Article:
Web searching can be a lot like hiking. Sometimes it’s a pristine path along the coast with stunning views over the channel, other times it’s a bracken-laden jungle where you can’t even see your feet. I’ve been on both kinds of paths, and I much prefer the former.
A lot of the time for web searching, though, you may be hacking away with a machete and not even know you’re doing it. That’s why I wanted to do this series on efficient web searching – to make sure that you’re flying down the path to get to the good view.
Before we get seriously hiking, though, just like with every good tour, let’s stop here at the fence to get the lay of the land.
Tip #1: Be an informed user
You know how when you get a new mobile phone it’s pretty easy to use? And then you use it for about 3 months and you get frustrated because you think it ought to be able to do something pretty simple but you can’t figure it out? So you go to the user’s manual (or online) and start reading. 20 minutes later you’ve found out the answer to your question plus about 15 other things you didn’t know your phone could do, but now you do and HOW AMAZING IS THAT! ? !
Search engines have the same kind of thing. At Google, they’ve got a cool overview (for the geeks among us) but also more practical Tips & Tricks. Over at Bing, their tips & tricks page takes the form of a very handy chart.
I know that you’ve probably been using search engines for over 10 years now, and you might think there isn’t anything new to learn about them. I thought so, too, but in putting together this article I found quite a few cool new tips, so I have a feeling you may find some as well.
Tip #2: Don’t use one search engine.
Seriously – don’t. I know it’s a pain, but if you want the best answers you really must search in more than one engine. Why? Search engines index different things in their databases, and they pull them in differently. A key word in one engine might be exactly the right one to find what you’re looking for, but slightly off for another one – even that big one. A web page or company site may appear in one engine but not another.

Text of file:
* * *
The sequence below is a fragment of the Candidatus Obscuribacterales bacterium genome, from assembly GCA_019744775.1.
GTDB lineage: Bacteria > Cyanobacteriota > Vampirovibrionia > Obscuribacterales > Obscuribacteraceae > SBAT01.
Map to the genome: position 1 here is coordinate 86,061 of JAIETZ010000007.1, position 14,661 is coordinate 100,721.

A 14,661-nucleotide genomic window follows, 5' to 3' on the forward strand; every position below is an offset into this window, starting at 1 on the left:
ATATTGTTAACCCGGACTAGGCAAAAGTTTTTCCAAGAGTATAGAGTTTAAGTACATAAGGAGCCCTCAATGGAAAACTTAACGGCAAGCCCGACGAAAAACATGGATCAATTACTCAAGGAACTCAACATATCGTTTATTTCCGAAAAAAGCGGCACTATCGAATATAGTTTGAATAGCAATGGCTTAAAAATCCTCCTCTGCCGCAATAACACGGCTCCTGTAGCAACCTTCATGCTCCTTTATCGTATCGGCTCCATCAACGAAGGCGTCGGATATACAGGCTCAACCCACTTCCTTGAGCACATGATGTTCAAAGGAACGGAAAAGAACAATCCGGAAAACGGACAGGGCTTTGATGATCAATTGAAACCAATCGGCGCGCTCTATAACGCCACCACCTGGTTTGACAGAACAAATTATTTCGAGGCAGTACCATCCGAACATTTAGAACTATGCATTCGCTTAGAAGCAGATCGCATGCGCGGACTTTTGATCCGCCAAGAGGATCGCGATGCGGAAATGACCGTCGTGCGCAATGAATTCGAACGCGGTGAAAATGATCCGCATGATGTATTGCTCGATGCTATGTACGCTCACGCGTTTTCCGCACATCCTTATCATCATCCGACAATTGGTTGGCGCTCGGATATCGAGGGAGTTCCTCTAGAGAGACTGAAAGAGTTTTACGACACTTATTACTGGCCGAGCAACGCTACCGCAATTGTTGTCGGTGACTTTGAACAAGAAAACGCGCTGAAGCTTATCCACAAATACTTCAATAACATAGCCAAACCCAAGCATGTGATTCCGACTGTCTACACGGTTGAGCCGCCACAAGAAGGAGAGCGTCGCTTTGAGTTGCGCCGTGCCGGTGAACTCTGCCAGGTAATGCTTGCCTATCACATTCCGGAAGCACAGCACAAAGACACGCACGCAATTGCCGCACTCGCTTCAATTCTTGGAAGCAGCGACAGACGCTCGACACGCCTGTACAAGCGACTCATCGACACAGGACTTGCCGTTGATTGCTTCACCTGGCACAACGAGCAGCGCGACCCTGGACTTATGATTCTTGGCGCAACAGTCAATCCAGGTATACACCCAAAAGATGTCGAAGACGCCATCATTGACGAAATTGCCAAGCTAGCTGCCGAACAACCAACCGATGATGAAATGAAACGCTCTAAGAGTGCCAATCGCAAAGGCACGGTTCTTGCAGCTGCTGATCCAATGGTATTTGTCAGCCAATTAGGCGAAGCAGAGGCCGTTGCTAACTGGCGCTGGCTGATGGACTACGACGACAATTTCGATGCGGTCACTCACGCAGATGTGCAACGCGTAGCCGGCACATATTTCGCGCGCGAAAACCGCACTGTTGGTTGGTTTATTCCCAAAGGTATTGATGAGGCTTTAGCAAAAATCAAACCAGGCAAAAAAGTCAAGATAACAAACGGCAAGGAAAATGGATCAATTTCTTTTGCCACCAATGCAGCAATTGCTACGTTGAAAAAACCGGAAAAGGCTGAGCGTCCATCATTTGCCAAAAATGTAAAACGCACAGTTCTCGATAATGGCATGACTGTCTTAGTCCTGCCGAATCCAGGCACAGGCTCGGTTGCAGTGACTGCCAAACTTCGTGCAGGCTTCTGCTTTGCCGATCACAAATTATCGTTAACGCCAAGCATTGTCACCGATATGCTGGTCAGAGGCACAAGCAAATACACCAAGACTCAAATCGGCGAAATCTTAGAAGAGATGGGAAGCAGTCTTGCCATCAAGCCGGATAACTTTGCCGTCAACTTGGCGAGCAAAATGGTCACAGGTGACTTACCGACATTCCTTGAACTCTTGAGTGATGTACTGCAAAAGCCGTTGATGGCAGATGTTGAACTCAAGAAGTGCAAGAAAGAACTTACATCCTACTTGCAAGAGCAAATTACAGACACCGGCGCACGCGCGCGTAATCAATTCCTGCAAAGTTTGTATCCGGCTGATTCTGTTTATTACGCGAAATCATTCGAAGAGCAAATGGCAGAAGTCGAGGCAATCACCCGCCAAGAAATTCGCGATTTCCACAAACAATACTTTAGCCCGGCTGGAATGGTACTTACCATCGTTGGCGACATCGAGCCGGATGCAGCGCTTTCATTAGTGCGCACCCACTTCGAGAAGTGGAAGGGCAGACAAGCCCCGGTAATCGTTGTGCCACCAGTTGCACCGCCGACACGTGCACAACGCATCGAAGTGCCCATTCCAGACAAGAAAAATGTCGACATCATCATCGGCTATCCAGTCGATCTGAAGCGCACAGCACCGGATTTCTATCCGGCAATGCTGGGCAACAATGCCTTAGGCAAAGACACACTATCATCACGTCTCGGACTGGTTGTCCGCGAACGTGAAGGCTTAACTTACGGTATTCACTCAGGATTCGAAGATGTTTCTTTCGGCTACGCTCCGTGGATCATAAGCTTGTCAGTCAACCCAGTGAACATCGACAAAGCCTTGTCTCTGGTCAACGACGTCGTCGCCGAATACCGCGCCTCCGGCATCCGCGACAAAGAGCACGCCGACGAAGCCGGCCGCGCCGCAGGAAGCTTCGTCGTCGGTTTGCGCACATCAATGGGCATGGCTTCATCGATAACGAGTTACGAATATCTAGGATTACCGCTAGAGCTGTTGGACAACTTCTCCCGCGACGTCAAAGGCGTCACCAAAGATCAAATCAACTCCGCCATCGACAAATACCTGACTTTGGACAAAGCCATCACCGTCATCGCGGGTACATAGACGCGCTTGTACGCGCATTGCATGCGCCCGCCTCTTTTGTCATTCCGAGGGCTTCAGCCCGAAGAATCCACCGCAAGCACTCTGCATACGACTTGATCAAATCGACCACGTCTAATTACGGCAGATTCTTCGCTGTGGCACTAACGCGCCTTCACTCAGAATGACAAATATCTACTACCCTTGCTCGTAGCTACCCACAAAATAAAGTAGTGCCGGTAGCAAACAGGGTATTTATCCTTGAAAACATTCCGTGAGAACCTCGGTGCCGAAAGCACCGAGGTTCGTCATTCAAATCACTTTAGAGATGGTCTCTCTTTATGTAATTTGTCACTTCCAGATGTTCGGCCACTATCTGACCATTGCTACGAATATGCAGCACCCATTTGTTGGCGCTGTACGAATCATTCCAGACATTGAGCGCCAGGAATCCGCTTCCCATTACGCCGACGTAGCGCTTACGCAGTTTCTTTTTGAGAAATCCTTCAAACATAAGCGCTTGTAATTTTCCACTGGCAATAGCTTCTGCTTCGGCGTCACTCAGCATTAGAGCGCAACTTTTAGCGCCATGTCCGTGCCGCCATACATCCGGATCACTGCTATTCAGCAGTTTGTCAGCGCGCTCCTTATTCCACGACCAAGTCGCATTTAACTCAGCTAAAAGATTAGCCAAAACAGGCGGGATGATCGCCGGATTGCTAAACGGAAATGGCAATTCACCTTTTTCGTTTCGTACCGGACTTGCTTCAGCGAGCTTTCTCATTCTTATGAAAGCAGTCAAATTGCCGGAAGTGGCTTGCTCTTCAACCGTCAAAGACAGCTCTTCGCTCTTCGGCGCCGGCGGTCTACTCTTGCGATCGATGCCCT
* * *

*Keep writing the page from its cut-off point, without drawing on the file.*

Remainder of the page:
You may think that one particular search engine has the entire universe of the web in it, but it really doesn’t. It only has 60 trillion pages. That may sound like a lot, but there are trillions of other pages still waiting to be found.
So, what search engines should you use? Click here for a fantastic list to choose from. The engine you choose can depend on what you’re searching for or where that person, place or thing resides.
For example, let’s say you have a prospect in Qatar. Yahoo! Maktoob may be a better choice for you than a general search in Google. Likewise, using Exalead to search for a foundation in France will likely turn up better answers for you, because that region is its specialty area.
Even if you are searching for someone or something in the United States or Canada, trying a lesser-known engine (like DuckDuckGo or Bing) will provide you with surprises – and greatly enhance the quality of your research. Experts say that the overlap between search engines can be as little as 10% (!!), so be sure to take advantage of all of the choices out there.
Tip #3: Don’t go it alone.
There are quite a few very smart people out there that spend every waking moment (at work, anyway) paying attention to search engines and how they work. If you’re a professional searcher, it’s a good idea to plug a few of these experts into your RSS feed reader.
Online Searcher magazine
(Who have I left off? Let me know!)
Looking for a good RSS feed reader to keep everything organized elegantly? Try my favorite, StartMe. Our HBG Research Resources page is kept there, and adding new pages, links, RSS feeds and widgets is a breeze. Also, it’s free!
So there you have it
Take a moment to familiarize yourself with these resources in the week ahead; next Thursday we’ll open up the Field Guide to Efficient Searching and get started down the path.